Happy Tartan Day
The 6th April is Tartan Day – a North American celebration of Scottish heritage. It is also the date on which the Declaration of Arbroath was signed in 1320. Below are some fun facts about Tartan Day, followed by more facts regarding Tartan itself.
Tartan Day Facts
Different countries have different Tartan Days. In Australia and New Zealand it is July 1st.
It tends to be the Scottish diaspora, that’s up to 40 million people with Scottish roots or ancestry, who celebrate Tartan Day most fervently.
The ‘love affair’ is two-way with over 350,000 Scots usually visiting the USA every year; the USA is Scotland’s top international export destination.
According to the #ScotlandisNow campaign, there are 8 Aberdeens, 8 Edinburghs, 21 Glasgows and 8 places simply known as Scotland in the USA; plus many places with clan names such as Campbell, Cameron, Crawford and Douglas.
Despite being founded in Canada, the largest celebration is the New York Tartan Day Parade, sadly cancelled again in 2021.
In 2019, Billy Connolly headed up the parade in a tartan suit as its Grand Marshal
In 2016, a certain Sam Heughan was the Grand Marshall!
It was a certain other – Graham McTavish the year before in 2015
You can read about Virtual NYC Tartan Week events on the nyctartanweek website.
US Senate Resolution 155 which declares April 6th each year to be designated and observed as Tartan Day. The resolution honours the role, ‘that Scottish Americans played in the founding of the Nation’.
Jamestown, the first permanent European settlement in America was named after King James VI of Scotland.
The Declaration of Arbroath was written, probably in Arbroath Abbey, in Latin, witnessed by the seal of 51 Scottish barons and noblemen. It was an address to Pope John XXII and intended to assert Scotland’s status as an independent, sovereign state and defend Scotland’s right to use military action when unjustly attacked. It denounced English attempts to subjugate Scotland.
The US Declaration of Independence is said to be partly modelled on Scotland’s 1320 Declaration of Arbroath.
Tartan is a checked arrangement, forming a pattern known as a tartan pattern or ‘sett’ which repeats over the entire cloth.
The official definition of tartan’ is contained within the Scottish Register of Tartans Act (2008) Section 2.
These days, the word tartan is used interchangeably to describe either pattern or cloth.
The word tartan has several possible derivations:
- IrishScots words tuar and tan – meaning ‘colour’ and ‘district’ respectively.
- The Middle French word, tiretaine, which referred to a quality of material, of a thin, coarse linen and wool mixture.
- An Old Spanish word of similar root, tartana, which means ‘shiver’, and refers to a very fine, quality cloth.
The Gaelic word for tartan is breacan, meaning ‘chequered’, ‘variegated’ or ‘speckled’.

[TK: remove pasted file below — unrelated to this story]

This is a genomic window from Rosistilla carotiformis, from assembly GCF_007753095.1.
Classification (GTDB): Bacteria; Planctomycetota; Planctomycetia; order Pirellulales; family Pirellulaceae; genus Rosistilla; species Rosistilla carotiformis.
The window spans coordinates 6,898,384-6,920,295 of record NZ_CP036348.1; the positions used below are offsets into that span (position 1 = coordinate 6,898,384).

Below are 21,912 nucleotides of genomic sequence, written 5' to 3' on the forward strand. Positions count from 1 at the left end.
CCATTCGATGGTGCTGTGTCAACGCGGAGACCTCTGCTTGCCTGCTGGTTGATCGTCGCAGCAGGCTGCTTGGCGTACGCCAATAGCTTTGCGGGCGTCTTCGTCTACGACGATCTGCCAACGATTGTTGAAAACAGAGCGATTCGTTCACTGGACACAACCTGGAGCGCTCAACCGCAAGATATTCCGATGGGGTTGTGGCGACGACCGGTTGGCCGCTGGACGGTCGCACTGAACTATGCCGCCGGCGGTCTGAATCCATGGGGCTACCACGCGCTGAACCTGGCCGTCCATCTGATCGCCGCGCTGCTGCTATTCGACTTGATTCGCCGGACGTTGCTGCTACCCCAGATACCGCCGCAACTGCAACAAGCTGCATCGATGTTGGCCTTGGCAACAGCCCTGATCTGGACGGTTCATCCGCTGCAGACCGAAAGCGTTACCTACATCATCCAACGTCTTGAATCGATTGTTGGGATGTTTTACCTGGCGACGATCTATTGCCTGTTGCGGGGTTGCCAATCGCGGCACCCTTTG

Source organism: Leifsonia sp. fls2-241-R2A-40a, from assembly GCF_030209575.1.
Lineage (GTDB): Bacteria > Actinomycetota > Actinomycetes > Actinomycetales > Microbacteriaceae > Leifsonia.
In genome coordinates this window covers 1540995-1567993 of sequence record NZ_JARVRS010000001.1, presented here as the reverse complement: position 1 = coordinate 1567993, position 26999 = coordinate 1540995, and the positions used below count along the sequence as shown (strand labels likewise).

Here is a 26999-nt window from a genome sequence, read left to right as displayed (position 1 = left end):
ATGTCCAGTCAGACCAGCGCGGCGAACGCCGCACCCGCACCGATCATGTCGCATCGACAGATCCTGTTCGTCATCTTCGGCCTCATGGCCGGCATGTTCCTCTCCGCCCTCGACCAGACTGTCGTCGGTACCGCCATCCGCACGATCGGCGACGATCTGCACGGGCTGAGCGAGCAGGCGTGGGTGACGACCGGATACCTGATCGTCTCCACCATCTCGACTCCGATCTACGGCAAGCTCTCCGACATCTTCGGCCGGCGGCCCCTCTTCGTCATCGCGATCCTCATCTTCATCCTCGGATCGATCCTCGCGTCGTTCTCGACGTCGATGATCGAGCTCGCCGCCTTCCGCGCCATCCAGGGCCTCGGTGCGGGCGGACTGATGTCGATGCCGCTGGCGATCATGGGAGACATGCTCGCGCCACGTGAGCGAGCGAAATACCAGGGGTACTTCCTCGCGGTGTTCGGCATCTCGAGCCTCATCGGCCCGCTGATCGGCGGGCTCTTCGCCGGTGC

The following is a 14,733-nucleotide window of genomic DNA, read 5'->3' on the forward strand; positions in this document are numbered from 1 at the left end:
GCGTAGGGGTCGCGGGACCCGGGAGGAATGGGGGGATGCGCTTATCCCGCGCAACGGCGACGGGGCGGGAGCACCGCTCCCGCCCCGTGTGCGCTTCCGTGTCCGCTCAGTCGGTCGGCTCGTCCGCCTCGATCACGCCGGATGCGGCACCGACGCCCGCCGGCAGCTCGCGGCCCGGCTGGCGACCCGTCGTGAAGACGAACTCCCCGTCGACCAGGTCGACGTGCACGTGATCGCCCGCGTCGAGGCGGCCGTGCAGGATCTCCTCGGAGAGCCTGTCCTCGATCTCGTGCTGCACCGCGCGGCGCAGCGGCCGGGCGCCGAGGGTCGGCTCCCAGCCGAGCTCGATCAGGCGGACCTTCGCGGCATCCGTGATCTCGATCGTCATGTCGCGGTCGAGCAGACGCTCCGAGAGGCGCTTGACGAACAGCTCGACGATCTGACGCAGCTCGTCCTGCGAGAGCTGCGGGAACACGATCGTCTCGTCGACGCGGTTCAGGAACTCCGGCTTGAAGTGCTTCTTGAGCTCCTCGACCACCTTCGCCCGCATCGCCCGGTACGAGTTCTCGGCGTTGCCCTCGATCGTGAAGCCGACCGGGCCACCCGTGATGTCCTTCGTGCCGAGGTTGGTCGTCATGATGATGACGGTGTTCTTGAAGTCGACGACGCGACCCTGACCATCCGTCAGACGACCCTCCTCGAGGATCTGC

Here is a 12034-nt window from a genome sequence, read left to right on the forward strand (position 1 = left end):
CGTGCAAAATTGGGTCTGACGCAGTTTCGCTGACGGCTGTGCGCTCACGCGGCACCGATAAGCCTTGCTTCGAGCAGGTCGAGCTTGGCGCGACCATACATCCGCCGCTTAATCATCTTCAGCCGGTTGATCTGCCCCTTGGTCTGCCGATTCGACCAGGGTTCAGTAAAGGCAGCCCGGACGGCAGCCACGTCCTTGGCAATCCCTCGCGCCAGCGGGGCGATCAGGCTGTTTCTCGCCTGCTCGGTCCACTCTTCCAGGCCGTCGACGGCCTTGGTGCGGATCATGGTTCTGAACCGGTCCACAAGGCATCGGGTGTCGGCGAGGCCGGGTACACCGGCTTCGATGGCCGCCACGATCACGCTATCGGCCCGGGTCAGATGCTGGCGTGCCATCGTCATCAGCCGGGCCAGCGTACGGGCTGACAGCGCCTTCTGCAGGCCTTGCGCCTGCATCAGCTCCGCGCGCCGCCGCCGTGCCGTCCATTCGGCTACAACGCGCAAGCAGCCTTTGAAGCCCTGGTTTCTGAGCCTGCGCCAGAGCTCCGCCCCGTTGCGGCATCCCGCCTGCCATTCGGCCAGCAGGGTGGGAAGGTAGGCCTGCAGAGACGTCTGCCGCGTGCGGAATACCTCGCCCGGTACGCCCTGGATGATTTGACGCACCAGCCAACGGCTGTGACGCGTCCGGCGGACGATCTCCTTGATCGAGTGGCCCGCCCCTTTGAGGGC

There are early references to the wearing of tartan by royals, from James III in the 15th century through to Charles II in the mid 17th century.
Of course, checked cloth was not invented in or limited to Scotland. There is evidence of pre-historic checked cloth from over 5000 years ago in Mongolia.
Historically tartan was the everyday wear of Highlanders, spun, dyed, woven and fashioned locally. There were traditionally six main stages in weaving tartan: (i) gathering the wool, (ii) preparing the fibres, (iii) spinning (originally by hand, later replaced by the spinning wheel, and ultimately by modern machinery), (iv) dying, (v) weaving and finally (iv) stretching. This last stage, known as waulking, features in the Outlander ‘Rent’ episode.
Looms were normally upright and operated by one person, with the warp – the threads running the length of the cloth – fixed along a frame with spaces in between and weighted at the base. The lateral threads, the weft, were then woven in across this. Much faster horizontal looms with foot pedals came into use in the nineteenth century, when the manufacture of tartan became a cottage industry.
Tartan produced in the Highlands was ‘exported’ South in the 16th & 17th centuries.
Some weavers formed Craft Guilds in the 17th century, but otherwise there is little tangible evidence of the work of tartan weavers before the 18th century.
Tartan was synonymous with the Highlands and became a symbol of clan kinship.
Early tartans were simple checked patterns of only two or three colours.
These locally produced tartans became associated with the area and local clans. Simple, muted colours were natural dyes extracted from local plants and flowers, roots, berries or animals.
Brighter and more exotic dyes became available to the wealthy such as cochineal (red) from South America and Saffron (yellow) from Asia. Such brightly coloured tartans were a status symbol.